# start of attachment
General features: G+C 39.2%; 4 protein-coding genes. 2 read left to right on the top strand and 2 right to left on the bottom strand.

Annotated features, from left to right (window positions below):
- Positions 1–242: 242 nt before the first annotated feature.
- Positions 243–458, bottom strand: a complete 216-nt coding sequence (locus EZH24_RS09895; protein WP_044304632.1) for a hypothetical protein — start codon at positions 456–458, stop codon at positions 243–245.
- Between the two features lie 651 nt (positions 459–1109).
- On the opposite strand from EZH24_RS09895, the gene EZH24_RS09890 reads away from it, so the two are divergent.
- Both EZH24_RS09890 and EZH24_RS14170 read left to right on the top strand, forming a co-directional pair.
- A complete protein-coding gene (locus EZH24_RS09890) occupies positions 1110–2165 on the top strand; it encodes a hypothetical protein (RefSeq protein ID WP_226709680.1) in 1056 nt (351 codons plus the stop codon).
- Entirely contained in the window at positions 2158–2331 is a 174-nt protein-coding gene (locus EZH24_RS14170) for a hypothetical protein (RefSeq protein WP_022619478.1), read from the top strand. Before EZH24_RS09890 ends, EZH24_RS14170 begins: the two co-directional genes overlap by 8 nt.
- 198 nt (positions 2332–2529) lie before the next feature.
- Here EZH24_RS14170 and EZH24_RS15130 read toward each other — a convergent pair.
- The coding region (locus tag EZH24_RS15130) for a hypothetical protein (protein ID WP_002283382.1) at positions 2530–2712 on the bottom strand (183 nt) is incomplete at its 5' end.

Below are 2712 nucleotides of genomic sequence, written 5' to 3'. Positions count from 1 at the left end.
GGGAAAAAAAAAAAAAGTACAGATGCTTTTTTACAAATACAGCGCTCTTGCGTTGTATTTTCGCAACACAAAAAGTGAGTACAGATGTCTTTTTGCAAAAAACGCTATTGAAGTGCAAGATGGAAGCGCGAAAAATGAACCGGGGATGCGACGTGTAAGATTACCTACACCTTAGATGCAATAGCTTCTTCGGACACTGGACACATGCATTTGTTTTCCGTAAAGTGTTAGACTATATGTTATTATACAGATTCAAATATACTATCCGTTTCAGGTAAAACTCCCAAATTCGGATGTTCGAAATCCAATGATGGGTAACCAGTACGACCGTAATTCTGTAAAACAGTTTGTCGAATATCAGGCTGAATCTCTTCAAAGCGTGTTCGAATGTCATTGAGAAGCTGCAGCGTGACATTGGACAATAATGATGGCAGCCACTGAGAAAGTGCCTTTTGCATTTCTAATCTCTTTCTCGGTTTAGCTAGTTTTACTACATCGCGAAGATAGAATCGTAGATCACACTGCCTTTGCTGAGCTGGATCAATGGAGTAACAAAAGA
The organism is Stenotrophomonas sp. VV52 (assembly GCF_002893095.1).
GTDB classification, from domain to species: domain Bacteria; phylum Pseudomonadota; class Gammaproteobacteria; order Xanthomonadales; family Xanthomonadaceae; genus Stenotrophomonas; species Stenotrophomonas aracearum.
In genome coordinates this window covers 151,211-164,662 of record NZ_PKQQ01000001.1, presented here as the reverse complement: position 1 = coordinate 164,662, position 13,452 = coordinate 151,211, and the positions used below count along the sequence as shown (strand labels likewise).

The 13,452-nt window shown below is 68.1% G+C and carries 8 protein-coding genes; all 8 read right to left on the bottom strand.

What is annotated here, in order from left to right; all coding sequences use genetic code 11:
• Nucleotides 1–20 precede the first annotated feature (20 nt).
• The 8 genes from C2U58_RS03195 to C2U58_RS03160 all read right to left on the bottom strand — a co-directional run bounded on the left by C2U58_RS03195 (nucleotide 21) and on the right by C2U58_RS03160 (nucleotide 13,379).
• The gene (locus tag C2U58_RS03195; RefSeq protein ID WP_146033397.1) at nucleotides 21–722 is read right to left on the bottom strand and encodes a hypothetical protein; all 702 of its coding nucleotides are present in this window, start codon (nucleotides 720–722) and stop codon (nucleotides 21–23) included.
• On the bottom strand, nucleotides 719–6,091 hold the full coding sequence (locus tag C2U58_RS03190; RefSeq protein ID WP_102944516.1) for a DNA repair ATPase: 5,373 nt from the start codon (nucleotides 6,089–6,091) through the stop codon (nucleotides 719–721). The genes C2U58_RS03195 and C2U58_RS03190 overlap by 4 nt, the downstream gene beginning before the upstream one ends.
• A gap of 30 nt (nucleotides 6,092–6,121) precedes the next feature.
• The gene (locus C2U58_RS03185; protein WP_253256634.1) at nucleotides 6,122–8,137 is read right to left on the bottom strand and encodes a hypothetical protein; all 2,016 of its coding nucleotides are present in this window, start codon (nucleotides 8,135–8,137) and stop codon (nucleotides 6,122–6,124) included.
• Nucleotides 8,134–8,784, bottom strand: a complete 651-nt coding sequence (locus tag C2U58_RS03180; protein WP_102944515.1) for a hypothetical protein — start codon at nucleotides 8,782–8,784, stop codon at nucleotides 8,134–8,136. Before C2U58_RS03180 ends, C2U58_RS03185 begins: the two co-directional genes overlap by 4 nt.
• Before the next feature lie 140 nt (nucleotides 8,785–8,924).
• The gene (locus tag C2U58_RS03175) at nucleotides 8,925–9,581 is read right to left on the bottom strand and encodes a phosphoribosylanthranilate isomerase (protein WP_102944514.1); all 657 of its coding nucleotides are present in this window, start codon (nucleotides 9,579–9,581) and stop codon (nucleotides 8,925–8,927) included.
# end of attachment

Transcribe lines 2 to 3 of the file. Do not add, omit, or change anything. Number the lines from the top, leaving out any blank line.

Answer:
Annotated features, from left to right (window positions below):
- Positions 1–242: 242 nt before the first annotated feature.